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And the Birds Came

Thursday, February 24, 2011

I am on the beach at Cape Canaveral, Florida, and I have been quietly watching a fisherman catching and processing two Florida pompano. 

There followed a perfect lion kill tableau, complete with marauding hyenas and jackals, all disguised as a fisherman and a few innocent-looking Florida beach birds.

I got down on my knees and shot and shot quickly as the birds quarreled over the pompano carcasses. Macabre? Perhaps, but no more than my own species’ quick rendering of a beating heart and frantic eye into freezable filets.

First and boldest is the ruddy turnstone, here in winter plumage. I adore turnstones, smart opportunistic little brawlers that they are. They aren’t afraid to challenge a gull ten times their size if good food is at stake. 


While a ring-billed gull chokes down a morsel of fish, the turnstone darts in.


A ringbill tugs at a fish’s entrails as a boat-tailed grackle sizes up its chances of joining in. The low-angle evening light lends an epic quality to the tableau, with small hillocks in the sand reading as a dunescape.


The scene constantly changes from one carcass to the other. A laughing gull strides up to scatter the turnstones and a lone sanderling. I’m intrigued by the gull’s posture; it adopts the head-tossing, hunch-backed profile of a juvenile begging from its parent. Odd—is it begging the turnstones for a chance at the pompano? Does the sight of food just set off this juvenile behavior in a mature bird?



 A ring-billed gull swoops in and holds forth over a carcass.


It'll have to get what it can before the boat-tailed grackle steals it.


The ringbill manages to free some food before a herring gull and then a great black-backed gull swoop down and end its picnic.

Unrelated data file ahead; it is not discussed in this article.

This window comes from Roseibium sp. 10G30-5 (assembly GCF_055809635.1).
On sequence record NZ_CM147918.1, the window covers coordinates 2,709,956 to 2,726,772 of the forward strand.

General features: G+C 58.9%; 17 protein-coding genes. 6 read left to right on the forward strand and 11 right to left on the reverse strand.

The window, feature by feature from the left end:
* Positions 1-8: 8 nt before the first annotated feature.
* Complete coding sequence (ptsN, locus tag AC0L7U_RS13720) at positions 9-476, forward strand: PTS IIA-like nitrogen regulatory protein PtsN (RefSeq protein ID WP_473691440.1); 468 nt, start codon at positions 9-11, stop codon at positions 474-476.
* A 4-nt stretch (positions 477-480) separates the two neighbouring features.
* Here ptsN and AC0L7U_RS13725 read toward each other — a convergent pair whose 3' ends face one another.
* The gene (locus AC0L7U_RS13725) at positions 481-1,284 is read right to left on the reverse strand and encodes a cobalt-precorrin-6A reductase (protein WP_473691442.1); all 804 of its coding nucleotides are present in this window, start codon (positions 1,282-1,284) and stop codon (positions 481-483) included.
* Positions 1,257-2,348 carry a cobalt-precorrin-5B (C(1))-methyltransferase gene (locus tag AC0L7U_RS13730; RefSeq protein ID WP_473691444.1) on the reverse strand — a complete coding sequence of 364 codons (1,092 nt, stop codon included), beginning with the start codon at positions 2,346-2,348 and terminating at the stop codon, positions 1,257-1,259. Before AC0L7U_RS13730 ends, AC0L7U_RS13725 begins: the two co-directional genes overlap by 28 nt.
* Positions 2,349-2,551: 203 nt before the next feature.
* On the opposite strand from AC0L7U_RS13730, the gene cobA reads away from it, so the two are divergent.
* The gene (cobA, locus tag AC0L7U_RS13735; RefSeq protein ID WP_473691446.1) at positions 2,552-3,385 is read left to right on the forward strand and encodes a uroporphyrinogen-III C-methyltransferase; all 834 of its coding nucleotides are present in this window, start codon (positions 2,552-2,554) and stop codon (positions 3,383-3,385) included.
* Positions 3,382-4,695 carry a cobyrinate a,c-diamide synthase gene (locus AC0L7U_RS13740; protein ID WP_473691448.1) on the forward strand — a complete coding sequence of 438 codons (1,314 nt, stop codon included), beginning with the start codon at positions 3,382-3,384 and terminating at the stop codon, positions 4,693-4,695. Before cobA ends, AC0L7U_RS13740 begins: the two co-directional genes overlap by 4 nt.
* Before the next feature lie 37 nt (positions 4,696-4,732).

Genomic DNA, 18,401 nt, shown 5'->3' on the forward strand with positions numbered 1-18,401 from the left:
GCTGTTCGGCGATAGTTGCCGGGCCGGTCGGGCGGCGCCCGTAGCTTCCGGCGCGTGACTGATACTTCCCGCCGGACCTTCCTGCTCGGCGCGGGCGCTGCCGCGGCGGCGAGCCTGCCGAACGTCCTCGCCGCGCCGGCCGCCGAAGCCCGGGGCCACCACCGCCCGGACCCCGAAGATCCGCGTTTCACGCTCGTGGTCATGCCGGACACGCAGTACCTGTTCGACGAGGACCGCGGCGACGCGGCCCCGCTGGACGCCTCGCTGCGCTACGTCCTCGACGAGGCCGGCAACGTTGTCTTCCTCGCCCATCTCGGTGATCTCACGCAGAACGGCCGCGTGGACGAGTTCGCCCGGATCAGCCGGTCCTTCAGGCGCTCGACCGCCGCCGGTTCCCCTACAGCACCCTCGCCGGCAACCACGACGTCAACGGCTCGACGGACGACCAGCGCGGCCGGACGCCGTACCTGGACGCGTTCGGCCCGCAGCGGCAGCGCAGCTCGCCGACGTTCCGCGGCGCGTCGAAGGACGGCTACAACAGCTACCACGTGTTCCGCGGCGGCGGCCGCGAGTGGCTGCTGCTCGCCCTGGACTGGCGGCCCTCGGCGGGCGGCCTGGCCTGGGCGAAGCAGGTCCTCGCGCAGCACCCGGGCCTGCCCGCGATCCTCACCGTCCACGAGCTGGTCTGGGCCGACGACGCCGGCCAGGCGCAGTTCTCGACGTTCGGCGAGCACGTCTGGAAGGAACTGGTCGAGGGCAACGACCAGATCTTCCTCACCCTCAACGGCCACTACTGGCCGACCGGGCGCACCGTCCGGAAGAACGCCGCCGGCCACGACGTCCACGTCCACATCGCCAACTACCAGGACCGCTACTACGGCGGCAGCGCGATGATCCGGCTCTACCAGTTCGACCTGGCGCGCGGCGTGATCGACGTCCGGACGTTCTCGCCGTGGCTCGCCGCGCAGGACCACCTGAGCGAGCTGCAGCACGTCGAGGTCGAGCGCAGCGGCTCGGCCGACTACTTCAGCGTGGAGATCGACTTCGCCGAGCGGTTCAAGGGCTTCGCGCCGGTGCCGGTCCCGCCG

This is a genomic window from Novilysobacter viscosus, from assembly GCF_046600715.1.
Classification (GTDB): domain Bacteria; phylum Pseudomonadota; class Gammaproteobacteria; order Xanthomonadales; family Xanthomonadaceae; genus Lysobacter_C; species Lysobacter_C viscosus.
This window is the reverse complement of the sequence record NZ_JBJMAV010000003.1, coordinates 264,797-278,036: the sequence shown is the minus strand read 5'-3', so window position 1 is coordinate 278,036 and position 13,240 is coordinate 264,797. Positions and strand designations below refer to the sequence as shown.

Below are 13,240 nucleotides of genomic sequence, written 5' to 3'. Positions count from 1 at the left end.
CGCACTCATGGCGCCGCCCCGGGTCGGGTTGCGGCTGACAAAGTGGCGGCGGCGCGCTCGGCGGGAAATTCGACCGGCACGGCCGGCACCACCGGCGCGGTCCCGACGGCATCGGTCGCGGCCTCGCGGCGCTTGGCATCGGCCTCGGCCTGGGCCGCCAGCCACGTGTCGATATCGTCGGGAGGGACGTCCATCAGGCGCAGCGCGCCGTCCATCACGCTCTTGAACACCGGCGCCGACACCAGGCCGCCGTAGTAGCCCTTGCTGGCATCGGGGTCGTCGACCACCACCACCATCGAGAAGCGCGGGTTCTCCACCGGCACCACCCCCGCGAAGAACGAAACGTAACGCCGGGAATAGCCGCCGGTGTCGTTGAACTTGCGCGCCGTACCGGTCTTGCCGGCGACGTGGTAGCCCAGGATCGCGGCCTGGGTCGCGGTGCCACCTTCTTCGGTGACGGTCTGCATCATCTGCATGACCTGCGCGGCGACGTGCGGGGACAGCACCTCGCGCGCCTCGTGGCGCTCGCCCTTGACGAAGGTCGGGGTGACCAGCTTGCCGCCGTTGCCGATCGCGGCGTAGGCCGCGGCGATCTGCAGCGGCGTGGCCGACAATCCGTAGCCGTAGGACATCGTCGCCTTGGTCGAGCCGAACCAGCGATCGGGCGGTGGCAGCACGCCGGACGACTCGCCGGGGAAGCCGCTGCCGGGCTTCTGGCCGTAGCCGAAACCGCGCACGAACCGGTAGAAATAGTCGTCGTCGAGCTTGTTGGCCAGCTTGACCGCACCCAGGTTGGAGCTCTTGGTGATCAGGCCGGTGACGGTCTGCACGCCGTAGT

Not many birds argue with a great black-backed gull, pirate of the sea. The herring gull manages to hold it off for awhile


until a young great-black-backed joins in.


and when they are done there are fragments, just enough for the boat-tailed grackles


little black coroners, pronouncing the pompano dead at last. Oh how I love this shot.


Used up, all the way up, by Homo sapiens, who took the lion's share,
 followed by four species of gull, two shorebirds and an icterid. Eight species all feasting on a silvery lavender blue pompano rimmed in lemon yellow


who only minutes before had been swimming in light surf on a warm evening on Cape Canaveral


whose eyes looked into mine and found me unable to help





but willing to swallow hard and document its final hour.

The fisherman packed up and went home, pompano filets swinging in a grocery bag


leaving me amazed and standing on an empty beach


wondering at the circle of life and death, the beauty of fresh food from the sea, hand-caught;

the stories in every little thing that happens,


 which are there to be shared by the spirit

left open to the thrust of grace.*


I turned back to find my children still playing in the same warm surf

and walked back to join them


rinsed clean 

thinking about everything and nothing at all.



                                                                                                       *Bruce Cockburn, of course.

12 comments:

This is perhaps the best piece of nature writing I've ever read, Julie. [And I only put "perhaps" in there to mitigate the tinge of spousal "objectivity."]

Amazing story told in the most compelling manner. Wow!

You know, you should write a book...

Beautiful, a morning prayer.

Posted by Amy Girten February 24, 2011 at 6:56 AM

Wonderful! How many times I have watched the same, but never sought to document. Thank you for this.

Posted by Liz cQuaid February 24, 2011 at 7:05 AM

You know, you should write a book...

Ain't it da troot?

Beautifully written:)

Wonerful interaction. Reminds me of watching a wolf kill in Yellowstone and seeing who all comes to the party. I was surprised to see a large group of Ring-bills yesterday just where the Mohican River meets the Kokosing. I have never seen them there before. One actually dipped something out of the river. Great stuff.

Good stuff.
If you could have stayed a little longer, the ghost crabs would have made an appearance.

Someday we'll have an anthology of Julie's writings to read/savor... it may be called "Whipple Pond" ;-)

I'm going to that area, Merritt Island, and Clearwater(opposite side) and I'm looking forward to maybe seeing some of the birds you showed! And it was a great story!

Posted by Anonymous February 24, 2011 at 3:23 PM

What Bill said, in spades.

What a wonderful series from the Florida beach, Julie. From the family interactions to the fisherman to the avian clean-up crew. Beautiful!

Beautifully seen and told. Thank you. Susan E

Posted by Anonymous February 27, 2011 at 5:14 AM
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